Every year, millions of children follows Santa Claus' journey around the world with the NORAD Santa Tracker, which uses military radar to track Santa's flight as he delivers gifts to all the good little boys and girls.
The North American Aerospace Defense Command (NORAD) took over responsibility for tracking Santa in 1958. To this day, NORAD staff members, as well as family and friends, volunteer their time to help respond to children's calls, letter and emails and track Santa's flight each Christmas.
CLICK HERE to track Santa's journey using NORAD's Santa Tracker.
But not everyone realizes that this popular Christmas tradition began with a typo in a Colorado newspaper ad.
In 1955, Sears Roebuck & Co. ran an advertisement in a Colorado Springs-area newspaper with a phone number that children could call to speak with Santa. But rather than being a direct line to the North Pole, the misprinted number instead connected to a telephone on the desk of the Continental Air Defense Command's director of operations, Col. Harry Shoup.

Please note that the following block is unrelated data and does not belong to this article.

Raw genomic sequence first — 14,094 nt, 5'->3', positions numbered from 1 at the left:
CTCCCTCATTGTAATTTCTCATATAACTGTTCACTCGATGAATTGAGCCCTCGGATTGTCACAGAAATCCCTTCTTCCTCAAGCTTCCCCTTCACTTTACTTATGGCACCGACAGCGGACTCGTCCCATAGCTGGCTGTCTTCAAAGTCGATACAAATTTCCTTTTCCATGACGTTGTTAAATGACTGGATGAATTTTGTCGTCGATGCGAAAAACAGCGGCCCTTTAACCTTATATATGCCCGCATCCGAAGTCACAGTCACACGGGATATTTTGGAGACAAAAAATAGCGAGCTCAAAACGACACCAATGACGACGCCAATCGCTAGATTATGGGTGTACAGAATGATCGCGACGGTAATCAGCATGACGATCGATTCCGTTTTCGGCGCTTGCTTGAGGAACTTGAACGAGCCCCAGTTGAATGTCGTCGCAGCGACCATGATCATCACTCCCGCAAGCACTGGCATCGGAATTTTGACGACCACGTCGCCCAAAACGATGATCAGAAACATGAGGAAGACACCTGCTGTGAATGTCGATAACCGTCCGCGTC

Terri Van Keuren, one of Shoup's daughters, recalls that red phone being an important one.
"Only a four-star general at the Pentagon and my dad had the number," Van Keuren told StoryCorps when she and her siblings visited recently to share the story of how the Santa tracking program began.
So when the phone rang one day that December, Shoup was surprised when a small voice on the other line asked for Santa. Although initially annoyed by the call, Shoup played along, his children told StoryCorps. When the calls continued, Shoup began staffing the line with airmen to answer for Santa. On Christmas Eve, the airmen added Santa's sleigh to the glass board the command center used to track flights over the United States.
"Next thing you know, Dad had called the radio station and had said, 'This is the commander at the Combat Alert Center, and we have an unidentified flying object. Why, it looks like a sleigh. 'Well, the radio stations would call him like every hour and say, 'Where's Santa now?'" Van Keuren said.
And so a tradition was born.
Shoup's children say he received letters from all over the world thanking him for having a sense of humor and starting a tradition loved by so many.